From The Collaborative International Dictionary of English v.0.48:

Artificial \Ar`ti*fi"cial\, a. [L. artificialis, fr. artificium:
   cf. F. artificiel. See Artifice.]
   1. Made or contrived by art; produced or modified by human
      skill and labor, in opposition to natural; as, artificial
      heat or light, gems, salts, minerals, fountains, flowers.
      [1913 Webster]

            Artificial strife
            Lives in these touches, livelier than life. --Shak.
      [1913 Webster]

   2. Feigned; fictitious; assumed; affected; not genuine.
      "Artificial tears." --Shak.
      [1913 Webster]

   3. Artful; cunning; crafty. [Obs.] --Shak.
      [1913 Webster]

   4. Cultivated; not indigenous; not of spontaneous growth; as,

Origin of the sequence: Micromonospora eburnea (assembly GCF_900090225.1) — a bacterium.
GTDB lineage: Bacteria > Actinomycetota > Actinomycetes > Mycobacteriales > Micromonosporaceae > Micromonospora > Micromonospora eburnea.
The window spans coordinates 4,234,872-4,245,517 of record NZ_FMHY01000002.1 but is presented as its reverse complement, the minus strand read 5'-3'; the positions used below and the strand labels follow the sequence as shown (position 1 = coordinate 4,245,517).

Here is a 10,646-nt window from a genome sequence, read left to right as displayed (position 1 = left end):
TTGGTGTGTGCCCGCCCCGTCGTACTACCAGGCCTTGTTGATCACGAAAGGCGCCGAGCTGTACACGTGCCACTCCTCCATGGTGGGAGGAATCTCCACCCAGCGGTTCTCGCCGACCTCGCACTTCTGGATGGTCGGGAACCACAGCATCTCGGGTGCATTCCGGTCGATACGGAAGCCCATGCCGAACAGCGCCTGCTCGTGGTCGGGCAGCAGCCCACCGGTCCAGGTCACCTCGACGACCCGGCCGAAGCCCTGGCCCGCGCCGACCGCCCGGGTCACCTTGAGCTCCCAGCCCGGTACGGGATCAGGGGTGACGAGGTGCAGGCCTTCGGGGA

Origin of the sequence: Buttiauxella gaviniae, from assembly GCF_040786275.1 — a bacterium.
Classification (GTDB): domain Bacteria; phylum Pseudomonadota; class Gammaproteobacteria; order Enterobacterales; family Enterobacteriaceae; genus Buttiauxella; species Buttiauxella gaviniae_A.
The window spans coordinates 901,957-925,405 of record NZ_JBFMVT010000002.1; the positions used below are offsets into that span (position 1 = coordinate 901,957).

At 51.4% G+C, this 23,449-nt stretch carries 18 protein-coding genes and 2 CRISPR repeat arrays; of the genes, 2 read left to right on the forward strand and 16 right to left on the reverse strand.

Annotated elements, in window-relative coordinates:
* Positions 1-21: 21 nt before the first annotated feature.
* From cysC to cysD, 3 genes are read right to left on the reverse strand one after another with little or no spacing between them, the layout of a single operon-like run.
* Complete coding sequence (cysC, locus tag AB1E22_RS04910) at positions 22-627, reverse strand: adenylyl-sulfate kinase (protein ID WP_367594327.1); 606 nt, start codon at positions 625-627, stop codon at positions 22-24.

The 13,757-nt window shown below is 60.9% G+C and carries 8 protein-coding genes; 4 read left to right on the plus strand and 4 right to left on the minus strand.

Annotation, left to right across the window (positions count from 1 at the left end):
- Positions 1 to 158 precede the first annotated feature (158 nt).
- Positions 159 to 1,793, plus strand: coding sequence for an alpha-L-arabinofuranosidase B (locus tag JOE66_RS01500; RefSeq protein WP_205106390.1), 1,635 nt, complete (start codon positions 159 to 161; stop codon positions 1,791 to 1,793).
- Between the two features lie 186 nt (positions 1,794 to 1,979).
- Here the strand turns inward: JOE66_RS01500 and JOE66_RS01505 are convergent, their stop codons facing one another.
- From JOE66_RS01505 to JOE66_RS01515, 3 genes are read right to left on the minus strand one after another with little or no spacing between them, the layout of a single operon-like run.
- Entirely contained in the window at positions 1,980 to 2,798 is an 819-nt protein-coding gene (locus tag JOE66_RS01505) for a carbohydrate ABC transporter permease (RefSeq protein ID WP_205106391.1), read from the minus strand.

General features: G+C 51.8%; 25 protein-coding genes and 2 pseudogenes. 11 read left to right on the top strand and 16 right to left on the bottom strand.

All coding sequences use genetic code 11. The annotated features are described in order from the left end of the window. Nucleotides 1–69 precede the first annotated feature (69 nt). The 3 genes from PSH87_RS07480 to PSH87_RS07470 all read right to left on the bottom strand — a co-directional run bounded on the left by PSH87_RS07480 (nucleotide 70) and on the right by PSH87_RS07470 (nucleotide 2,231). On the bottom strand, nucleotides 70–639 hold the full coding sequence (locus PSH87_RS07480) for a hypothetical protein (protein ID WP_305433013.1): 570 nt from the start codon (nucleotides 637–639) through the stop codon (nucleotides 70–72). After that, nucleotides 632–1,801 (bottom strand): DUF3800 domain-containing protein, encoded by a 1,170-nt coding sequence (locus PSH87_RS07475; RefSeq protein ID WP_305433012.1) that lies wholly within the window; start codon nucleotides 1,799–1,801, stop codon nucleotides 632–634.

artificial grasses. --Gibbon.
      [1913 Webster]

   Artificial arguments (Rhet.), arguments invented by the
      speaker, in distinction from laws, authorities, and the
      like, which are called inartificial arguments or proofs.

   Artificial classification (Science), an arrangement based
      on superficial characters, and not expressing the true
      natural relations species; as, "the artificial system" in
      botany, which is the same as the Linn[ae]an system.

   Artificial horizon. See under Horizon.

   Artificial light, any light other than that which proceeds
      from the heavenly bodies.

   Artificial lines, lines on a sector or scale, so contrived
      as to represent the logarithmic sines and tangents, which,
      by the help of the line of numbers, solve, with tolerable
      exactness, questions in trigonometry, navigation, etc.

   Artificial numbers, logarithms.

   Artificial person (Law). See under Person.

   Artificial sines, tangents, etc., the same as logarithms
      of the natural sines, tangents, etc. --Hutton.
      [1913 Webster]
Feedback Form